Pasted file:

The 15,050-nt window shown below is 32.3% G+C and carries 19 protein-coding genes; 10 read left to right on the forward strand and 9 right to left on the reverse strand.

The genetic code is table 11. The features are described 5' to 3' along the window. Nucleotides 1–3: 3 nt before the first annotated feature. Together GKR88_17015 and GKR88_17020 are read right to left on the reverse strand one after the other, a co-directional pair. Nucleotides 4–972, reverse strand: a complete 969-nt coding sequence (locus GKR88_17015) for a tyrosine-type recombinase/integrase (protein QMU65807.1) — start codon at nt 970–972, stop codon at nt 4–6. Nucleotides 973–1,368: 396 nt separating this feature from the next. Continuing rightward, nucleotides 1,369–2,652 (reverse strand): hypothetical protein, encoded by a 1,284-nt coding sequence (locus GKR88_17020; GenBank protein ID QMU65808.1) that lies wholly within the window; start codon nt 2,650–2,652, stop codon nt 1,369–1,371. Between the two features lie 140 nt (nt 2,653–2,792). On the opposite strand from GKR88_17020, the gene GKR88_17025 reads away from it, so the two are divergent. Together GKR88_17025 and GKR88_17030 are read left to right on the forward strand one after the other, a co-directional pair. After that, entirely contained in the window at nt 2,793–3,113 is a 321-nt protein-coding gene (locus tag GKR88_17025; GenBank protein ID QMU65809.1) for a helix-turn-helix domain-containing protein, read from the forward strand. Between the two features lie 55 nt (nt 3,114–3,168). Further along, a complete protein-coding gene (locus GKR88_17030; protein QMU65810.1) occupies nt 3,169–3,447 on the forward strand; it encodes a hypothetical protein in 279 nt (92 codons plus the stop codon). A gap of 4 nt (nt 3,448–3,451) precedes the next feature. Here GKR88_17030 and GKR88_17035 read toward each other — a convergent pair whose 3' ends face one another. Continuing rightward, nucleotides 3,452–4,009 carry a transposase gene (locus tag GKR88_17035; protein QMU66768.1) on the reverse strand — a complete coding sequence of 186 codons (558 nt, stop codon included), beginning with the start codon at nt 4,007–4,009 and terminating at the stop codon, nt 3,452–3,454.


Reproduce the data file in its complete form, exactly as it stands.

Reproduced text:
The 15,050-nt window shown below is 32.3% G+C and carries 19 protein-coding genes; 10 read left to right on the forward strand and 9 right to left on the reverse strand.

The genetic code is table 11. The features are described 5' to 3' along the window. Nucleotides 1–3: 3 nt before the first annotated feature. Together GKR88_17015 and GKR88_17020 are read right to left on the reverse strand one after the other, a co-directional pair. Nucleotides 4–972, reverse strand: a complete 969-nt coding sequence (locus GKR88_17015) for a tyrosine-type recombinase/integrase (protein QMU65807.1) — start codon at nt 970–972, stop codon at nt 4–6. Nucleotides 973–1,368: 396 nt separating this feature from the next. Continuing rightward, nucleotides 1,369–2,652 (reverse strand): hypothetical protein, encoded by a 1,284-nt coding sequence (locus GKR88_17020; GenBank protein ID QMU65808.1) that lies wholly within the window; start codon nt 2,650–2,652, stop codon nt 1,369–1,371. Between the two features lie 140 nt (nt 2,653–2,792). On the opposite strand from GKR88_17020, the gene GKR88_17025 reads away from it, so the two are divergent. Together GKR88_17025 and GKR88_17030 are read left to right on the forward strand one after the other, a co-directional pair. After that, entirely contained in the window at nt 2,793–3,113 is a 321-nt protein-coding gene (locus tag GKR88_17025; GenBank protein ID QMU65809.1) for a helix-turn-helix domain-containing protein, read from the forward strand. Between the two features lie 55 nt (nt 3,114–3,168). Further along, a complete protein-coding gene (locus GKR88_17030; protein QMU65810.1) occupies nt 3,169–3,447 on the forward strand; it encodes a hypothetical protein in 279 nt (92 codons plus the stop codon). A gap of 4 nt (nt 3,448–3,451) precedes the next feature. Here GKR88_17030 and GKR88_17035 read toward each other — a convergent pair whose 3' ends face one another. Continuing rightward, nucleotides 3,452–4,009 carry a transposase gene (locus tag GKR88_17035; protein QMU66768.1) on the reverse strand — a complete coding sequence of 186 codons (558 nt, stop codon included), beginning with the start codon at nt 4,007–4,009 and terminating at the stop codon, nt 3,452–3,454.